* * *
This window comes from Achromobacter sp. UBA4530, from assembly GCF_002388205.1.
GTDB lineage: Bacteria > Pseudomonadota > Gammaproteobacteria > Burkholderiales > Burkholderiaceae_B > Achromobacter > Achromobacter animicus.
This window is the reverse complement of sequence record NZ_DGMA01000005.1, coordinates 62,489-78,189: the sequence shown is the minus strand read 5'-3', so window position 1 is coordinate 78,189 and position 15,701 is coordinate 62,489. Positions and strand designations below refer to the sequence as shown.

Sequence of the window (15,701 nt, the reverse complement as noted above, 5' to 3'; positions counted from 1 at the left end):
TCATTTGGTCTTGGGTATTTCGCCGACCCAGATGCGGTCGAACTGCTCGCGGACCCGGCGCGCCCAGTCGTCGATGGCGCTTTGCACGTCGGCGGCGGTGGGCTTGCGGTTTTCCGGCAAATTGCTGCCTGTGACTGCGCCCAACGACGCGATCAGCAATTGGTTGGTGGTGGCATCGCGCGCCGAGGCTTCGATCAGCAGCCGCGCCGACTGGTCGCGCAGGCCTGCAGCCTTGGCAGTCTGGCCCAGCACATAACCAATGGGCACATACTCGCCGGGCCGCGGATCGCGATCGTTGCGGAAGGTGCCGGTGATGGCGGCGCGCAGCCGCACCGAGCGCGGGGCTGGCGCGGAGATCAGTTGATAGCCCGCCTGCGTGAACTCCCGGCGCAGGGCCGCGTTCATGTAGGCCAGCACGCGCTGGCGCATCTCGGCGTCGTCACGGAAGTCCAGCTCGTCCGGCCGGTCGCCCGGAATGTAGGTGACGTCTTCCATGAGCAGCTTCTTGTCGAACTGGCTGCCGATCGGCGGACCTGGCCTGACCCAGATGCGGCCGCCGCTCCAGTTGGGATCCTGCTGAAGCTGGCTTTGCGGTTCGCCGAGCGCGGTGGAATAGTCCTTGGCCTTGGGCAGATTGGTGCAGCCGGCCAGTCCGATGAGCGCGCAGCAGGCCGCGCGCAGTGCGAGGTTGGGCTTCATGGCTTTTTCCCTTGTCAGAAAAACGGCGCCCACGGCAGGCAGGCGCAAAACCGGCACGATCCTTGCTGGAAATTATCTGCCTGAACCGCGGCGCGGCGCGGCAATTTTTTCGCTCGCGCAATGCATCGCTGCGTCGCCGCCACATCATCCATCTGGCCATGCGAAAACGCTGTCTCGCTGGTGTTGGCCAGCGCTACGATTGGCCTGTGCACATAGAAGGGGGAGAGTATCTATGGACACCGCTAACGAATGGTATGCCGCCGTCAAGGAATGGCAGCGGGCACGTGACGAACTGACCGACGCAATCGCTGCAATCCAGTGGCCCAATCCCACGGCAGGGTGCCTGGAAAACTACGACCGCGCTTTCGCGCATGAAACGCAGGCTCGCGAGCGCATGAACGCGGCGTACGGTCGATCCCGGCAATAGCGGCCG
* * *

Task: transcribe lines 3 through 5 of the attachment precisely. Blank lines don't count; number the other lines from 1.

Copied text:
This window is the reverse complement of sequence record NZ_DGMA01000005.1, coordinates 62,489-78,189: the sequence shown is the minus strand read 5'-3', so window position 1 is coordinate 78,189 and position 15,701 is coordinate 62,489. Positions and strand designations below refer to the sequence as shown.

Sequence of the window (15,701 nt, the reverse complement as noted above, 5' to 3'; positions counted from 1 at the left end):
TCATTTGGTCTTGGGTATTTCGCCGACCCAGATGCGGTCGAACTGCTCGCGGACCCGGCGCGCCCAGTCGTCGATGGCGCTTTGCACGTCGGCGGCGGTGGGCTTGCGGTTTTCCGGCAAATTGCTGCCTGTGACTGCGCCCAACGACGCGATCAGCAATTGGTTGGTGGTGGCATCGCGCGCCGAGGCTTCGATCAGCAGCCGCGCCGACTGGTCGCGCAGGCCTGCAGCCTTGGCAGTCTGGCCCAGCACATAACCAATGGGCACATACTCGCCGGGCCGCGGATCGCGATCGTTGCGGAAGGTGCCGGTGATGGCGGCGCGCAGCCGCACCGAGCGCGGGGCTGGCGCGGAGATCAGTTGATAGCCCGCCTGCGTGAACTCCCGGCGCAGGGCCGCGTTCATGTAGGCCAGCACGCGCTGGCGCATCTCGGCGTCGTCACGGAAGTCCAGCTCGTCCGGCCGGTCGCCCGGAATGTAGGTGACGTCTTCCATGAGCAGCTTCTTGTCGAACTGGCTGCCGATCGGCGGACCTGGCCTGACCCAGATGCGGCCGCCGCTCCAGTTGGGATCCTGCTGAAGCTGGCTTTGCGGTTCGCCGAGCGCGGTGGAATAGTCCTTGGCCTTGGGCAGATTGGTGCAGCCGGCCAGTCCGATGAGCGCGCAGCAGGCCGCGCGCAGTGCGAGGTTGGGCTTCATGGCTTTTTCCCTTGTCAGAAAAACGGCGCCCACGGCAGGCAGGCGCAAAACCGGCACGATCCTTGCTGGAAATTATCTGCCTGAACCGCGGCGCGGCGCGGCAATTTTTTCGCTCGCGCAATGCATCGCTGCGTCGCCGCCACATCATCCATCTGGCCATGCGAAAACGCTGTCTCGCTGGTGTTGGCCAGCGCTACGATTGGCCTGTGCACATAGAAGGGGGAGAGTATCTATGGACACCGCTAACGAATGGTATGCCGCCGTCAAGGAATGGCAGCGGGCACGTGACGAACTGACCGACGCAATCGCTGCAATCCAGTGGCCCAATCCCACGGCAGGGTGCCTGGAAAACTACGACCGCGCTTTCGCGCATGAAACGCAGGCTCGCGAGCGCATGAACGCGGCGTACGGTCGATCCCGGCAATAGCGGCCG